Conventional wisdom designates Los Angeles as a young, capricious metropolis—an underage drinker in the geopolitical nightclub—but it's simply not true. L.A. is actually an ancient city, and the proof is bubbling right up to the surface at the La Brea Tar Pits, one of the richest paleontological sites in the world and the only one being actively excavated in an urban setting.
When the Spanish arrived in the 1700s, settlers quickly discovered the region's sticky, smelly pools of asphaltum and named the area Rancho La Brea after the Spanish word for tar. In 1769, Spanish missionary Father Juan Crespi decided there must be volcanoes in the area. As he wrote in his journal:
This afternoon we felt new earthquakes, the continuation of which astonishes us. We judge that in the mountains that run to the west in front of us there are some volcanoes, for there are many signs on the road which stretches between the Porciuncula River and the Spring of the Alders, for the explorers saw some large marshes of a certain substance like pitch; they were boiling and bubbling, and the pitch came out mixed with an abundance of water. They noticed that the water runs to one side and the pitch to the other, and that there is such an abundance of it that it would serve to caulk many ships.
In the 1870s, the area was acquired by Henry Hancock for the Union Oil Company due to its resource-rich land (remember, this was when L.A. was dotted with oil derricks). Union Oil's exploration geologists began to discover a number of bones and carcasses preserved in the tar.
In 1913, Hancock's family allowed the fledgling Los Angeles County Museum to begin excavating the site, and, this week, L.A.'s Natural History Museum is celebrating 100 years of paleontological discoveries at the La Brea Tar Pits.
During the past century, over 5.5 million fossils have been found in the asphalt sludge—including saber-toothed tigers, camels, mammoths, dire wolves and mastodons—all preserved during the vast span of the Ice Age, 40,000 to 10,000 years ago.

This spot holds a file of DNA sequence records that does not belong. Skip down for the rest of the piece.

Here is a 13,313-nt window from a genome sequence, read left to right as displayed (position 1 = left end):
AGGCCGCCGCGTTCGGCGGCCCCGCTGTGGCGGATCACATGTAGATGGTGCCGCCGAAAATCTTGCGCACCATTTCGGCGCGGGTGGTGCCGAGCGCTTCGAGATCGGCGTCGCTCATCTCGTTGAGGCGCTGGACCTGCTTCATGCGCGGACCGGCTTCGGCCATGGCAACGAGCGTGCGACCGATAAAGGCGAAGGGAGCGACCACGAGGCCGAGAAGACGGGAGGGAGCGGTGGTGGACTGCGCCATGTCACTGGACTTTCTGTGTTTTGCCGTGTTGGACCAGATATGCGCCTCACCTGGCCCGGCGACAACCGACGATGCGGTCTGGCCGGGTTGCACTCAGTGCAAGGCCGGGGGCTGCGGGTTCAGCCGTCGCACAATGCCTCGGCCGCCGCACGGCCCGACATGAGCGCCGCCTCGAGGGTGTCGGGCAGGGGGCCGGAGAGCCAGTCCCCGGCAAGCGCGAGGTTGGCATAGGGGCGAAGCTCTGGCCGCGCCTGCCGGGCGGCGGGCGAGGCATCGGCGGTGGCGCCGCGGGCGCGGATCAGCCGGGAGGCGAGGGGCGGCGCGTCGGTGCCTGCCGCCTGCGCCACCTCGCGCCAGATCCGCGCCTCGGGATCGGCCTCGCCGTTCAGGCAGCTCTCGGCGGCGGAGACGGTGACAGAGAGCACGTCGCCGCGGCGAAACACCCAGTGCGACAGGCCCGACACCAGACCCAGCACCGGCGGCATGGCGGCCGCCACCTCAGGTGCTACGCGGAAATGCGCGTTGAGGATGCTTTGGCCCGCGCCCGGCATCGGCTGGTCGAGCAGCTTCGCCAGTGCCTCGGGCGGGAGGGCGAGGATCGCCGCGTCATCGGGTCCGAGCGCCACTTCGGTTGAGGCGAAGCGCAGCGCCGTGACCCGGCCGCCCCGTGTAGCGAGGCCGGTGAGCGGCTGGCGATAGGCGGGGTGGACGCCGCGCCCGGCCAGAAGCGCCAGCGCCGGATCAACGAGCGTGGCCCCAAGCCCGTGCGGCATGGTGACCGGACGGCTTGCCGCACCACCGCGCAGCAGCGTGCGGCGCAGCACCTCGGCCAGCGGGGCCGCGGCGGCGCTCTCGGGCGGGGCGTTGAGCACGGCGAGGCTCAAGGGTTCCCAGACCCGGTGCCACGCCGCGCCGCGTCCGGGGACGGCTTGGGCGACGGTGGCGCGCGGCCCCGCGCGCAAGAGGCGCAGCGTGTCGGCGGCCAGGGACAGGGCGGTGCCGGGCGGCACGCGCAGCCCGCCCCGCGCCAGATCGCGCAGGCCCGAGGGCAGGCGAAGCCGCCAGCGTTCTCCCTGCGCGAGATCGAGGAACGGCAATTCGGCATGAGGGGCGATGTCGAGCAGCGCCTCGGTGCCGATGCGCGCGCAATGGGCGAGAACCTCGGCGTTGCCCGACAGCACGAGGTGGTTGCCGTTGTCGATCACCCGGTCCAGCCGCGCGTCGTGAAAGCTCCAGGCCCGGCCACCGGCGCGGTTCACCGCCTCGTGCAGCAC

There's also evidence of human remains discovered at the site: a 20-something female who lived 10,000 years ago was named La Brea Woman. Fossilized remains of her dog—a domesticated cross between a fox and a terrier—were also found nearby. And discoveries are still being made right in the middle of the city, just off one of L.A.'s busiest streets, Wilshire Boulevard, only a few blocks from a Rite-Aid pharmacy and catty-corner to the offices of the Hollywood Reporter.
Not only is L.A. a city where the Pleistocene Epoch collides with the present day along a major thoroughfare, but the tar pits also prove L.A. was a hotbed of ancient innovation. The earliest residents used the pitch to seal their roofs, waterproof their boats and fuel their campfires. The presence of these deposits helped local tribes like the Chumash and Tongva, to design and build incredibly efficient boats.
Using these boats, the Chumash and Tongva were able to fish and collect resources that bolstered their trading power, and allowed them to explore the California coast and escape Spanish predators. In their large villages, the concept of specialized labor was introduced to produce the boats. The tar may have also introduced adverse health problems, possibly shrinking their heads.
The official start of excavation at the La Brea Tar Pits has actually been disputed by local historian Nathan Masters, and rightly so. Masters claims that John C. Merriman made the first excavations in 1906, after being tipped to the deposits by geologist William Orcutt when he found a fossilized ground sloth there in 1901. And it's likely that the Chumash and Tongva people also made their own fossil discoveries in the pits.
Incidentally, the rights for the former Los Angeles County Museum to excavate the site 100 years ago have now become fraught with controversy. The expansion plans for the museum, now named LACMA, have come under fire recently because the Peter Zumthor-designed proposal—which references the tar pits—has been deemed potentially destructive to the sensitive site.
As recently as 2009, when unearthing a new parking garage for LACMA, a new site named Project 23 yielded so many fossils that they will likely double the museum's collection, including a nearly intact mammoth.